Besides Evian, Perrier undoubtedly stands as France’s most iconic water brand. Sourced from the Languedoc-Roussillon region in the south of France, Perrier boasts natural carbonation with delightfully vigorous bubbles. It offers an array of flavors and even a less carbonated version known as eau de Perrier. For me, Perrier is best enjoyed on its own, perhaps as a refreshing substitute during cocktail hour.
With its natural carbonation, Saint Yorre stands out due to its abundant bicarbonate content. The company promotes this French bottled water as the perfect accompaniment to meals. It possesses a distinct salty taste, which you’ll either love or find leaves you thirsty. Bottled in the same area as Vichy, it’s a delightful option.
Another product from Nestlé (spotting a pattern here?), Quézac flows from a naturally carbonated source in the Languedoc-Roussillon region. After removing some iron and carbonation, they reintroduce the bubbles. It’s a fizzy water, reminiscent of Perrier, considering the shared region of origin.
Similar to Saint Yorre, Vichy Célestins emerges from the Auvergne region. It boasts a high sodium content and also taps into the area’s thermalism traditions. By the way, Vichy still cherishes thermal spas to this day.
Although Vittel contains a fair amount of calcium, it’s considered low in minerals. Nestlé also bottles this refreshing water, and its source lies near Contrex and Hépar in the Vosges mountains. Interestingly, there are pipelines connecting these production sites. It’s fascinating to witness how two adjacent sources can produce considerably different water profiles. Vittel serves as an excellent everyday drinking water.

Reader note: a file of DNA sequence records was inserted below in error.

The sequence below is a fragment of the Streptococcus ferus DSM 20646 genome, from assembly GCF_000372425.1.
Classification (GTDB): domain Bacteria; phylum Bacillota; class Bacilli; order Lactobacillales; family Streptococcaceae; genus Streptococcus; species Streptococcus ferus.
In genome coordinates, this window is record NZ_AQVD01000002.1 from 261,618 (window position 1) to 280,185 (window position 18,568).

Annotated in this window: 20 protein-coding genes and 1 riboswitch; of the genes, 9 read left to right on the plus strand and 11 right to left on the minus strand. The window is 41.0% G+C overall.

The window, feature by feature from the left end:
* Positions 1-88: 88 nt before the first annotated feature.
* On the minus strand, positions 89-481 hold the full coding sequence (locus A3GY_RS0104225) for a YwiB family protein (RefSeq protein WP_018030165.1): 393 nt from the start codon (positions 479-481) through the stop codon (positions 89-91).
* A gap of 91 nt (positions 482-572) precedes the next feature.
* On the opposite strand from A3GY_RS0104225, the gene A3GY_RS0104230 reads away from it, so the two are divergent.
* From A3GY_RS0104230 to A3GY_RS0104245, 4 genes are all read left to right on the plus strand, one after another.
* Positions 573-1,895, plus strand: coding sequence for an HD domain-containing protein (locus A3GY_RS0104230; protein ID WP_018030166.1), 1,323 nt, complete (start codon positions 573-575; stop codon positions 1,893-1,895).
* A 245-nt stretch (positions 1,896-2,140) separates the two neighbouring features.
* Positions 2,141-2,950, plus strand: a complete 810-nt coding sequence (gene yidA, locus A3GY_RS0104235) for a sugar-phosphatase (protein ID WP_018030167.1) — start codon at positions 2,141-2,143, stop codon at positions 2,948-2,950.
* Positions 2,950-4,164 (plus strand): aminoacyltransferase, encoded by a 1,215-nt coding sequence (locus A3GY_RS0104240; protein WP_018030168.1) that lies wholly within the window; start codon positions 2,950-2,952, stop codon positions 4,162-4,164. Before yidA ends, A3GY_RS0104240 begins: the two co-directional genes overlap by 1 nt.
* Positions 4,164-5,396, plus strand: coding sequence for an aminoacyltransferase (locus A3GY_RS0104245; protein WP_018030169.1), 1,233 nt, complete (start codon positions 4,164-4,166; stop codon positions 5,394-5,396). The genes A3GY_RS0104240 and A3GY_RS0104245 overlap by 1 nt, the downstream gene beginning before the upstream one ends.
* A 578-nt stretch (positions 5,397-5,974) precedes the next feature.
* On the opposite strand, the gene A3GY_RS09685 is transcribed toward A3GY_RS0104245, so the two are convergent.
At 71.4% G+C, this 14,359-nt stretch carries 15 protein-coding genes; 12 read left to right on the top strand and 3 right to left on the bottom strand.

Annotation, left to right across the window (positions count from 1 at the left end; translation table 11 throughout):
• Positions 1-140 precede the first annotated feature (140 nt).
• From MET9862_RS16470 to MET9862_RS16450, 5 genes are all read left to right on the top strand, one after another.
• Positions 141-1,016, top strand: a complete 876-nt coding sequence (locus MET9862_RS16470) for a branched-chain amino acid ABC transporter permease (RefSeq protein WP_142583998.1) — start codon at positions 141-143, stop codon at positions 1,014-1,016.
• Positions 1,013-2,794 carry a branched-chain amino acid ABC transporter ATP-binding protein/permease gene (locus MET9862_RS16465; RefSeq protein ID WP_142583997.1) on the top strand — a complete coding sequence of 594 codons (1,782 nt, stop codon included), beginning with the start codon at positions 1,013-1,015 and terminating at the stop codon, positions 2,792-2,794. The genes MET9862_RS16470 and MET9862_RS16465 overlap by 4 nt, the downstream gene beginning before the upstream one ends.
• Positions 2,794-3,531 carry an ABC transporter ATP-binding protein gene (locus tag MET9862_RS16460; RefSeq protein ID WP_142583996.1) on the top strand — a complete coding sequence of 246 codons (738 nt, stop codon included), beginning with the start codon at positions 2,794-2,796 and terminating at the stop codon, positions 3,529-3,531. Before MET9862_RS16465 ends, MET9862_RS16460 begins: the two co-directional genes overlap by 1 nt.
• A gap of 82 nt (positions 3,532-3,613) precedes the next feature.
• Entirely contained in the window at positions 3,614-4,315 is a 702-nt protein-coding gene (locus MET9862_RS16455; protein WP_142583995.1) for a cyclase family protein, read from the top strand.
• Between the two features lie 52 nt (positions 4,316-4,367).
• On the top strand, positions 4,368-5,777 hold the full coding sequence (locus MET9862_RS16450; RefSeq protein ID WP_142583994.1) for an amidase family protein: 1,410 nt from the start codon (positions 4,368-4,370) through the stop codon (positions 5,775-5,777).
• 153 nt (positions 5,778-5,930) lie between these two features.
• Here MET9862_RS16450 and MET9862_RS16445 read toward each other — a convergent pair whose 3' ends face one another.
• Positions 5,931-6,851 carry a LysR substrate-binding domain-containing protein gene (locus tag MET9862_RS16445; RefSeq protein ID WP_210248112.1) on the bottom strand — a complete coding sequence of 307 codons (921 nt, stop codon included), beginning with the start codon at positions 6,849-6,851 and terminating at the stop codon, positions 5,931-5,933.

My personal favorite for everyday hydration, Volvic offers a delightful taste while remaining low in mineral content. Bottled by Danone, it originates from the Puy-de-Dôme department in the volcanic Auvergne region, famous for producing the tiny green Puy lentils.
Amidst all this talk of French bottled water, why not explore French wine and champagne?
Remember, Ambassadeur Hotel perfectly embodies French hospitality and luxury.
So, whether you’re sipping on Badoit or savoring Evian, French bottled water brings a touch of elegance to any occasion. So why not indulge in this refreshing experience?